Labor's Plan For Making Multinationals Pay Their Fair Share


Labor will deliver billions to the budget by closing tax loopholes used by multinationals and the top end of town, clamping down on tax havens and increasing transparency.

Multinational tax avoidance and the use of tax havens threaten Australia’s tax base. When tax revenue gets lost to tax havens, Australia loses revenue that could be used to fund vital services like hospitals and schools.

The Abbott-Turnbull-Morrison Government has spent most of its term prioritising an $80 billion tax cut for multinationals and big banks, rather than clamping down on multinational tax avoidance to fund hospitals and schools. It also slashed over 4,000 jobs from the Australian Taxation Office.

Labor has a strong record on multinational tax. We started the job when we were in government and have built a policy suite to deliver billions to the budget bottom line while in opposition.

In contrast, the Liberals and Nationals tried to take credit for large multinational tax revenues in the past few years, until it was revealed they voted against Labor’s laws in 2012-13 that delivered the revenue.


  1. Thin Capitalisation (Worldwide Gearing Ratio) – tightening debt-deduction loopholes used by multinational companies, generating billions in revenue over the decade, by removing the ‘arm’s length’ and ‘safe harbour’ tests, leaving the ‘worldwide gearing ratio’ as the sole thin capitalisation test.
  2. Royalty Integrity - stopping multinationals from getting a tax deduction when they unfairly funnel royalty payments to arms of their own company that pose a multinational tax risk.
  3. Thirty per cent final withholding tax on distributions from certain fixed trusts to non-residents, aligning them with treatment of distributions from companies and public fixed trusts. This complements Labor’s discretionary trust policy.
  4. Increased capacity for the Australian Taxation Office – providing it with compliance resources.
  5. Increased promoter penalty regime – allowing courts to impose fines of up to $2.1 million for an individual or $10.5 million for a body corporate, or three times the consideration received or receivable, directly or indirectly, by the entity or its associates who promote tax avoidance schemes.
  6. Public reporting of country-by-country reports – publicly releasing high-level tax information about where and how much tax was paid by large corporations (over $1 billion in global revenue).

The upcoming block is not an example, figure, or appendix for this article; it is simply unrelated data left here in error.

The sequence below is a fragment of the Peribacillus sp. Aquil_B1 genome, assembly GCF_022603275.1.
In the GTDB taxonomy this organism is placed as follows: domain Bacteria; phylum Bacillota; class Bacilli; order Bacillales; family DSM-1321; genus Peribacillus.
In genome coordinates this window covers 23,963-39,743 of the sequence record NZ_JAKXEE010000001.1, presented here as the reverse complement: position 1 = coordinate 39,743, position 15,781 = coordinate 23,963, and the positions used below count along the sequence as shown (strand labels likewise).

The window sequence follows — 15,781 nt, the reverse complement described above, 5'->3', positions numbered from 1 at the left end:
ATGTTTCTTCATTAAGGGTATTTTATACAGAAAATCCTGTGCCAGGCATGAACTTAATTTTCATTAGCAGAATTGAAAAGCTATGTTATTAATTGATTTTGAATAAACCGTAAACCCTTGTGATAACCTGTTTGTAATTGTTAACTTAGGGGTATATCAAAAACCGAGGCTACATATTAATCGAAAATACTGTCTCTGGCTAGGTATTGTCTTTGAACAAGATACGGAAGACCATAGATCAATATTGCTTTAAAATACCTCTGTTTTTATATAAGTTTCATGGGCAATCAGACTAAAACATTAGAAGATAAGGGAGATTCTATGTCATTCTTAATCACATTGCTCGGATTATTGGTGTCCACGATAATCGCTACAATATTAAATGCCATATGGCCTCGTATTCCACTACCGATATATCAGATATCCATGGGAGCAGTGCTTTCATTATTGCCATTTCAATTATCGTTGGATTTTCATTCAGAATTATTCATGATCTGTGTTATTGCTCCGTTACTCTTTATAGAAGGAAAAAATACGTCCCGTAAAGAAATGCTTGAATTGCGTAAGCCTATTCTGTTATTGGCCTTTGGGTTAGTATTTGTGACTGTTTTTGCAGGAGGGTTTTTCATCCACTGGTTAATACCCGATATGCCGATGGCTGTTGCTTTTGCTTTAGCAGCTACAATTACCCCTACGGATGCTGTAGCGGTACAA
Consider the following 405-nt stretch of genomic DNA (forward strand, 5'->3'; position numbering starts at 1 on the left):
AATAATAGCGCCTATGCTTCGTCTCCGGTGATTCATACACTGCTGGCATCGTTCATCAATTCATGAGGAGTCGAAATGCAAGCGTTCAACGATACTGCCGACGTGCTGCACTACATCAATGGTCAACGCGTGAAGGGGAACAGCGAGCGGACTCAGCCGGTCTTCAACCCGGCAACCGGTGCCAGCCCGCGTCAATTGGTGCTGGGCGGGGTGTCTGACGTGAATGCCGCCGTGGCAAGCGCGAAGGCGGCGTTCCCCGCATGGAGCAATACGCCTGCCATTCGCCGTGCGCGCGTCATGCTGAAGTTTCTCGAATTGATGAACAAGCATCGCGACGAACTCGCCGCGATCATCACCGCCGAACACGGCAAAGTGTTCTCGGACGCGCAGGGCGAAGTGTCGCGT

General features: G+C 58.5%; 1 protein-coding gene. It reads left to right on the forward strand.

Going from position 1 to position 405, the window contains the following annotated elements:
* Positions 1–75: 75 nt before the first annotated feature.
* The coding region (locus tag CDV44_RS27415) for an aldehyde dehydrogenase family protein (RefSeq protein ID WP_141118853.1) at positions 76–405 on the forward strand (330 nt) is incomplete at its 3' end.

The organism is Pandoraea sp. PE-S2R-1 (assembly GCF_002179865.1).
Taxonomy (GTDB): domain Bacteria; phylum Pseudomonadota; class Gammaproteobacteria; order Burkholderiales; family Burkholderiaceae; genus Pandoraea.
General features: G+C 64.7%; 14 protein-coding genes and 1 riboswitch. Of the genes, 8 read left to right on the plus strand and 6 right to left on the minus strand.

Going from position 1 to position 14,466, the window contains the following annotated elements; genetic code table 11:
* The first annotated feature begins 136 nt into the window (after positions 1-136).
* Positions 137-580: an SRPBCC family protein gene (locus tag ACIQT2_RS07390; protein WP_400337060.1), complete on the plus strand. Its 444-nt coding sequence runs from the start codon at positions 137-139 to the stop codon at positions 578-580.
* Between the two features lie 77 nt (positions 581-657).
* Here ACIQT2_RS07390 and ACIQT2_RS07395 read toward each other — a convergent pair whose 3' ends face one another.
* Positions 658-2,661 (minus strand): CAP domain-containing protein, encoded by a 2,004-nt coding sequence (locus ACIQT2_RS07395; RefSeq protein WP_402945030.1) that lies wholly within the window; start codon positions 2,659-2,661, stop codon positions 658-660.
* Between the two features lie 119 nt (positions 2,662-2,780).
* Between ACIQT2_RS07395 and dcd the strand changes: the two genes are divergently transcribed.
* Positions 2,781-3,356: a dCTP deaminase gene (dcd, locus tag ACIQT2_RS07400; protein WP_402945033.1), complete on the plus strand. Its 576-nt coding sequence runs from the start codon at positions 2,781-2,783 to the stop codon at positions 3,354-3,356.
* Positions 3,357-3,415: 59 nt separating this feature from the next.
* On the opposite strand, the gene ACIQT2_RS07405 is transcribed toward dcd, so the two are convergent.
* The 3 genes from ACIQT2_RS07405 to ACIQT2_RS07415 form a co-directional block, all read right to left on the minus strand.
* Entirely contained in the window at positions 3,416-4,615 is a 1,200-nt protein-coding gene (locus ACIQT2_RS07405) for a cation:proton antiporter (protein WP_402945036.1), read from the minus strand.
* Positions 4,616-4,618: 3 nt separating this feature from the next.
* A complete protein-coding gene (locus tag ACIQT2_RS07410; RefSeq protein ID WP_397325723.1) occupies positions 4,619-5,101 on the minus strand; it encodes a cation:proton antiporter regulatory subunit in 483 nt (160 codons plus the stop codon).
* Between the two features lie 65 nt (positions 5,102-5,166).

7. Restore Labor’s $100 million threshold for public reporting of tax data for private companies – reinstating the lower threshold that was raised to $200 million in a Liberal-Greens deal.
  8. Community Sector Representative on the Board of Taxation – ensuring civil society voices are heard in tax design and review processes.
  9. Whistleblower protection and incentives or rewards – providing protection for whistleblowers who report on entities evading tax to the Australian Taxation Office, as part of our overall whistleblower protection plan. Individuals who highlight tax evasion collect a share of the penalty collected.
  10. Mandatory reporting of ‘material tax risk’ (tax haven exposure) to shareholders – requiring companies to disclose to shareholders if the company is doing business in a known or suspected tax haven. A list of these jurisdictions would be maintained by the Australian Taxation Office and would be similar to the design of the European Union’s ‘blacklist’.
  11. Public reporting of AUSTRAC data – publicly releasing International Funds Transfer Instructions data for every calendar year.
  12. Disclosure of ‘material tax risk’ for government tenders – amending government procurement process requirements so Australian Government tender process require all companies to state their country of domicile for tax purposes.
  13. Responsible investment – tasking the Australian Taxation Office with creating or reviewing guidelines for responsible investment for superannuation funds.
  14. Publicly accessible registry of the beneficial ownership of Australian legal entities – fully implementing the G20 principles Australia signed in 2014 and ensuring transparency over who ultimately owns a company or trust, rather than just accepting who is listed on company paperwork.
  15. Australian Taxation Office disclosure of settlements and reporting of aggressive tax minimisation – including how many settlements were achieved per financial year and associated data.
  16. Closing a debt deduction loophole to ensure consistent treatment in related party financing arrangements.
  17. Automatically denying tax deductions from companies for travel to and from tax havens.
  18. Clamping down on unsubstantiated allowances for travel in tax havens.
  19. Crackdown on citizenship shopping – requiring all individual Australian taxpayers to notify and declare to the Australian Taxation Office if they have residency or citizenship of any other jurisdiction and the name of that jurisdiction.

These are just some of the ways we are making multinationals pay their fair share and closing tax loopholes used by the top end of town.

Labor’s plan for making multinationals pay their fair share will save around $1.5 billion over the forward estimates.